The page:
Global equities halted a six day rout today as the S&P 500 gained 35 points or 1.95% and the Dow Jones Industrial Average gained 313 points or 2.0%. Retail sales numbers were better than expected this morning and finished up 0.2% in January and December was revised higher as well. These numbers beat almost all analyst expectations and suggest that the U.S. consumer is still very strong.
This is consistent with our narrative that the U.S. economy is still on solid footing and that recessionary fears have been overblown by the media and pundits. The initial jobless claims number was also better than expected on Thursday and suggests that the labor market is also still relatively strong. We are actually starting to see some wage pressure which is a very good sign for the economy.
Oil Prices Rebound:
Oil rebounded from the lowest level in more than 12 years amid speculation that oil producers could cooperate and begin to reduce supply. The United Arab Emirates Oil Minister Suhail Al Mazrouei stated today that, “producers are ready to work together and suppliers won’t make cuts unless there is complete cooperation.” Meanwhile, Venezuela proposed that the OPEC and non-OPEC producers should at least freeze output at the current level.
The demand for oil has been relatively strong over the past few months; the issue is that the supply has consistently outpaced demand over the same period. This has caused oil prices to lose over 75% since mid-2014. We expect to see a continued decline in U.S. oil production over the next few months which should help boost the price of oil. The U.S. rig count has already decreased by over 60% since January 2015, but U.S. production has remained elevated as the rigs that continue to drill have increased capacity. Globally, we are starting to see a similar trend as oil rigs across the globe have been reduced amid this oil price rout.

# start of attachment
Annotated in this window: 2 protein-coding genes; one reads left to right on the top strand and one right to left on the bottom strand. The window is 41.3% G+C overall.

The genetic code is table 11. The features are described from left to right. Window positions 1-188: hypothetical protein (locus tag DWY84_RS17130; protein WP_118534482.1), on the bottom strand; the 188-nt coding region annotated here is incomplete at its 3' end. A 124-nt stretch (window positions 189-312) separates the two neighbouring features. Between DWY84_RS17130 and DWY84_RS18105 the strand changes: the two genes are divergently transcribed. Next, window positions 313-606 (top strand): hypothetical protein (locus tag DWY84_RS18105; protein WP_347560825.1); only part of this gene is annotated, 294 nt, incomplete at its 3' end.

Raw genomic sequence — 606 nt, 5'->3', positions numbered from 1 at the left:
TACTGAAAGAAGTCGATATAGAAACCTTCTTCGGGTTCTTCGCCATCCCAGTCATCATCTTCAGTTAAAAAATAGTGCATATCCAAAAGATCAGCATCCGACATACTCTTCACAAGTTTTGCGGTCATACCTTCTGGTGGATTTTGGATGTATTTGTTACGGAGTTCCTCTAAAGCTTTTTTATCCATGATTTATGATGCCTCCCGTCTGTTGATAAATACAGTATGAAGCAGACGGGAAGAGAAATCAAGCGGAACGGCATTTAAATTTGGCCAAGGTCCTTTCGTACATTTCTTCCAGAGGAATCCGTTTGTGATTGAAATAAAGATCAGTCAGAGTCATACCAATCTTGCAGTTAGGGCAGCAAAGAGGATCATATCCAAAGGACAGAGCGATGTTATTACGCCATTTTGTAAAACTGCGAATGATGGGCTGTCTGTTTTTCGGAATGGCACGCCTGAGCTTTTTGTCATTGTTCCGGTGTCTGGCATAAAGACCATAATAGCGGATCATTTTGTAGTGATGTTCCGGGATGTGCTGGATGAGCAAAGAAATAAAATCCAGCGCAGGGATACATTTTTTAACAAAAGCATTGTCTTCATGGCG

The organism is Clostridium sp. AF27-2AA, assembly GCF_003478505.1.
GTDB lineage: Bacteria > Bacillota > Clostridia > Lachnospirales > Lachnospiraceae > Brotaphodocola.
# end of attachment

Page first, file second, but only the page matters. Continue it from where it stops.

Equity markets have become highly correlated with oil prices as concerns surrounding the financial interconnectedness of oil throughout the economy have outweighed the positive effects lower oil prices have for consumers and non-oil related companies. These fears were elevated this week as oil prices sank to a 12- year low. Much of the reversal in the equity markets today can be attributed to the 12% reversal in oil prices.
The potential for losses on energy loans has become one of the top concerns for bank investors and the key driver to the over 20% plunge in bank prices this year. However, these fears are completely overblown as the overall exposure is very manageable. Perhaps some investors still have the bad housing loans of last century fresh in their mind and that has caused some of this apprehension. However, this is a completely different situation and there is nowhere near the leverage involved this time.
We expect volatility to continue in the near term and investors will remain fixated on oil price fluctuations. However, the macro economic data still suggests that the U.S. economy is still on solid footing and that recessionary fears are completely overblown.
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